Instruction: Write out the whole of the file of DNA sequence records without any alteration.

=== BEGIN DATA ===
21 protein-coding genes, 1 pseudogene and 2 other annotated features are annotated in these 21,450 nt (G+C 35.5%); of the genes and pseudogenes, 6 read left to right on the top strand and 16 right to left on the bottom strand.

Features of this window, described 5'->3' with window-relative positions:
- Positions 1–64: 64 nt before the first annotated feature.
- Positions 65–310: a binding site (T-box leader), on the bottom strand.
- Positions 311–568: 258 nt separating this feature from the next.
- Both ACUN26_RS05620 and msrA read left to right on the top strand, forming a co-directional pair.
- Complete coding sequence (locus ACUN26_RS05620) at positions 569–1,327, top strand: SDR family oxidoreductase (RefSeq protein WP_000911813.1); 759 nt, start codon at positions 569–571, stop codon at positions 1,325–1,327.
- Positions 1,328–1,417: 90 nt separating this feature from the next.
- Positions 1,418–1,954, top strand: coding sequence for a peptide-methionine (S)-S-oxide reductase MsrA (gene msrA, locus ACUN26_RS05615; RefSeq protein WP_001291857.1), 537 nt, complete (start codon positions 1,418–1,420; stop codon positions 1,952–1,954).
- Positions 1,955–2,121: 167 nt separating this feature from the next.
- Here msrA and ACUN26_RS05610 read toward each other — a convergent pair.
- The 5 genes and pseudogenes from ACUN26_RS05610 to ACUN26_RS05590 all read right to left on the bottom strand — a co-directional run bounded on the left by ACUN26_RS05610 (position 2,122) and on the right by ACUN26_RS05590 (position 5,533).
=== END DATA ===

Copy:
21 protein-coding genes, 1 pseudogene and 2 other annotated features are annotated in these 21,450 nt (G+C 35.5%); of the genes and pseudogenes, 6 read left to right on the top strand and 16 right to left on the bottom strand.

Features of this window, described 5'->3' with window-relative positions:
- Positions 1–64: 64 nt before the first annotated feature.
- Positions 65–310: a binding site (T-box leader), on the bottom strand.
- Positions 311–568: 258 nt separating this feature from the next.
- Both ACUN26_RS05620 and msrA read left to right on the top strand, forming a co-directional pair.
- Complete coding sequence (locus ACUN26_RS05620) at positions 569–1,327, top strand: SDR family oxidoreductase (RefSeq protein WP_000911813.1); 759 nt, start codon at positions 569–571, stop codon at positions 1,325–1,327.
- Positions 1,328–1,417: 90 nt separating this feature from the next.
- Positions 1,418–1,954, top strand: coding sequence for a peptide-methionine (S)-S-oxide reductase MsrA (gene msrA, locus ACUN26_RS05615; RefSeq protein WP_001291857.1), 537 nt, complete (start codon positions 1,418–1,420; stop codon positions 1,952–1,954).
- Positions 1,955–2,121: 167 nt separating this feature from the next.
- Here msrA and ACUN26_RS05610 read toward each other — a convergent pair.
- The 5 genes and pseudogenes from ACUN26_RS05610 to ACUN26_RS05590 all read right to left on the bottom strand — a co-directional run bounded on the left by ACUN26_RS05610 (position 2,122) and on the right by ACUN26_RS05590 (position 5,533).